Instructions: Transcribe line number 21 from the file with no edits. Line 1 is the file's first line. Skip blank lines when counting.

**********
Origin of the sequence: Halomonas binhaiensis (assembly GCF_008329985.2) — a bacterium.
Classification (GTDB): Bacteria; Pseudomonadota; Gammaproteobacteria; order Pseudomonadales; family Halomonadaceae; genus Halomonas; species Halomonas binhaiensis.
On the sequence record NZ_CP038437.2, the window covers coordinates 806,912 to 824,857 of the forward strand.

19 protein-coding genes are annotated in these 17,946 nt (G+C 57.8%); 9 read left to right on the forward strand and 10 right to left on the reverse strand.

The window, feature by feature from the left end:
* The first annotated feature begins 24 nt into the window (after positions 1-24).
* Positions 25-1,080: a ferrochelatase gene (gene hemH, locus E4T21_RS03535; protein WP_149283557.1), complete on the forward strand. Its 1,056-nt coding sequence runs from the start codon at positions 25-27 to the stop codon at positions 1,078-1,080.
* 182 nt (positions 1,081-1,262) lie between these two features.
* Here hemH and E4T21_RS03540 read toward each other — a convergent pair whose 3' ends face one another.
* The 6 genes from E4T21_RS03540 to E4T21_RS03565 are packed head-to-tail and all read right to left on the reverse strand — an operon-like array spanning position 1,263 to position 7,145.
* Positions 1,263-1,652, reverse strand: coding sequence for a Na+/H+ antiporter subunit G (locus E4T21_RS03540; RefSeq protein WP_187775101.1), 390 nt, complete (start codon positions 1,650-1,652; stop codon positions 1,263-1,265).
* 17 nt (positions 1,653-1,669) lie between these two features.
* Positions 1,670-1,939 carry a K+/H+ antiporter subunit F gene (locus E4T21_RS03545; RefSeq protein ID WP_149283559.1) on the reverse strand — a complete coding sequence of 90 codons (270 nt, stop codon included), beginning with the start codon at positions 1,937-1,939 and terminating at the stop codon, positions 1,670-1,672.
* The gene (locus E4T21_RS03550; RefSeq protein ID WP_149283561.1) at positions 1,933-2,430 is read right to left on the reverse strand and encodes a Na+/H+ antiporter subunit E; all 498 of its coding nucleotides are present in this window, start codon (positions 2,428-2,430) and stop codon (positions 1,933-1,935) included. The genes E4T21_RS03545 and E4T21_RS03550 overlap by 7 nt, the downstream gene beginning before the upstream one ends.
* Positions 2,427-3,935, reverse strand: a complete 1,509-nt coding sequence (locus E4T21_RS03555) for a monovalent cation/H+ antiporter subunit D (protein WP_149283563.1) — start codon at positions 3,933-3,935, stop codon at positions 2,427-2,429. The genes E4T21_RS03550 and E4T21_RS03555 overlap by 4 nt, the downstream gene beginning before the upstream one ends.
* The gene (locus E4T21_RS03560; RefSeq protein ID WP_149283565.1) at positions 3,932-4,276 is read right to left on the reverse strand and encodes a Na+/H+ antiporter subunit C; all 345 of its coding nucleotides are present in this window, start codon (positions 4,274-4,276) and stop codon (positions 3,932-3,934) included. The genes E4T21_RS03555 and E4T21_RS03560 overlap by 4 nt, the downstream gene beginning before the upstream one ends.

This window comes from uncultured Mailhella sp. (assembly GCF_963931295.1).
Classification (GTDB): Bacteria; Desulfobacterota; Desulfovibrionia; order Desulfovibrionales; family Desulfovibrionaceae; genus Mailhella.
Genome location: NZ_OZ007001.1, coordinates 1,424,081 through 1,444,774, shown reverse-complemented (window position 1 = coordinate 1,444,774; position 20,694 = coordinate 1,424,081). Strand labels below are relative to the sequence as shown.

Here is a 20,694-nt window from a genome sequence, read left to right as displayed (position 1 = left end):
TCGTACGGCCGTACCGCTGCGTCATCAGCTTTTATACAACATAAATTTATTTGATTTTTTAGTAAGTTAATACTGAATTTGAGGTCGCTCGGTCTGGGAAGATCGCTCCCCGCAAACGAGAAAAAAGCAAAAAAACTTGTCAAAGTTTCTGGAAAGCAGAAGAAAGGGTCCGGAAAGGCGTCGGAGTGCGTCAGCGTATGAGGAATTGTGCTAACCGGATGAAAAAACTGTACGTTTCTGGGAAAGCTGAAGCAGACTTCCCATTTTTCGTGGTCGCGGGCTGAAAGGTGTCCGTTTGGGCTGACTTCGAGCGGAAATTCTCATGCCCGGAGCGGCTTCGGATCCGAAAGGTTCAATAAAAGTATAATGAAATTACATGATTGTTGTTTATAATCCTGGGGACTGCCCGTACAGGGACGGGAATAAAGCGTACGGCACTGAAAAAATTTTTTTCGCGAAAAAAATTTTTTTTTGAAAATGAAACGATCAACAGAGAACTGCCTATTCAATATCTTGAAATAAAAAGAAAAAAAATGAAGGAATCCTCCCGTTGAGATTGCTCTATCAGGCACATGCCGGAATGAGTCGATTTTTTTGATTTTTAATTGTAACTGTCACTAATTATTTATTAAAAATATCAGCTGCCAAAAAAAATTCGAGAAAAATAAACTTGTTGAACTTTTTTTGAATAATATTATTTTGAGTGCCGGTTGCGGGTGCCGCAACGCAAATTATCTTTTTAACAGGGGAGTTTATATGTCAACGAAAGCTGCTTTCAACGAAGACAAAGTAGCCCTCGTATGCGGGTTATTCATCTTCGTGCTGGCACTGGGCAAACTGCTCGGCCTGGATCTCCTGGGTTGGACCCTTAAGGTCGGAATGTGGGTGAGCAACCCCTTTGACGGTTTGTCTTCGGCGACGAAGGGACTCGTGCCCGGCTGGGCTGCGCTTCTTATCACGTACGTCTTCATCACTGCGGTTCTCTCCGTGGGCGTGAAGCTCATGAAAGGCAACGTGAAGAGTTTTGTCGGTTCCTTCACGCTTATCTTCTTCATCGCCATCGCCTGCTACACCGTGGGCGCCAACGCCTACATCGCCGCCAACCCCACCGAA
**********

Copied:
TCGTACGGCCGTACCGCTGCGTCATCAGCTTTTATACAACATAAATTTATTTGATTTTTTAGTAAGTTAATACTGAATTTGAGGTCGCTCGGTCTGGGAAGATCGCTCCCCGCAAACGAGAAAAAAGCAAAAAAACTTGTCAAAGTTTCTGGAAAGCAGAAGAAAGGGTCCGGAAAGGCGTCGGAGTGCGTCAGCGTATGAGGAATTGTGCTAACCGGATGAAAAAACTGTACGTTTCTGGGAAAGCTGAAGCAGACTTCCCATTTTTCGTGGTCGCGGGCTGAAAGGTGTCCGTTTGGGCTGACTTCGAGCGGAAATTCTCATGCCCGGAGCGGCTTCGGATCCGAAAGGTTCAATAAAAGTATAATGAAATTACATGATTGTTGTTTATAATCCTGGGGACTGCCCGTACAGGGACGGGAATAAAGCGTACGGCACTGAAAAAATTTTTTTCGCGAAAAAAATTTTTTTTTGAAAATGAAACGATCAACAGAGAACTGCCTATTCAATATCTTGAAATAAAAAGAAAAAAAATGAAGGAATCCTCCCGTTGAGATTGCTCTATCAGGCACATGCCGGAATGAGTCGATTTTTTTGATTTTTAATTGTAACTGTCACTAATTATTTATTAAAAATATCAGCTGCCAAAAAAAATTCGAGAAAAATAAACTTGTTGAACTTTTTTTGAATAATATTATTTTGAGTGCCGGTTGCGGGTGCCGCAACGCAAATTATCTTTTTAACAGGGGAGTTTATATGTCAACGAAAGCTGCTTTCAACGAAGACAAAGTAGCCCTCGTATGCGGGTTATTCATCTTCGTGCTGGCACTGGGCAAACTGCTCGGCCTGGATCTCCTGGGTTGGACCCTTAAGGTCGGAATGTGGGTGAGCAACCCCTTTGACGGTTTGTCTTCGGCGACGAAGGGACTCGTGCCCGGCTGGGCTGCGCTTCTTATCACGTACGTCTTCATCACTGCGGTTCTCTCCGTGGGCGTGAAGCTCATGAAAGGCAACGTGAAGAGTTTTGTCGGTTCCTTCACGCTTATCTTCTTCATCGCCATCGCCTGCTACACCGTGGGCGCCAACGCCTACATCGCCGCCAACCCCACCGAA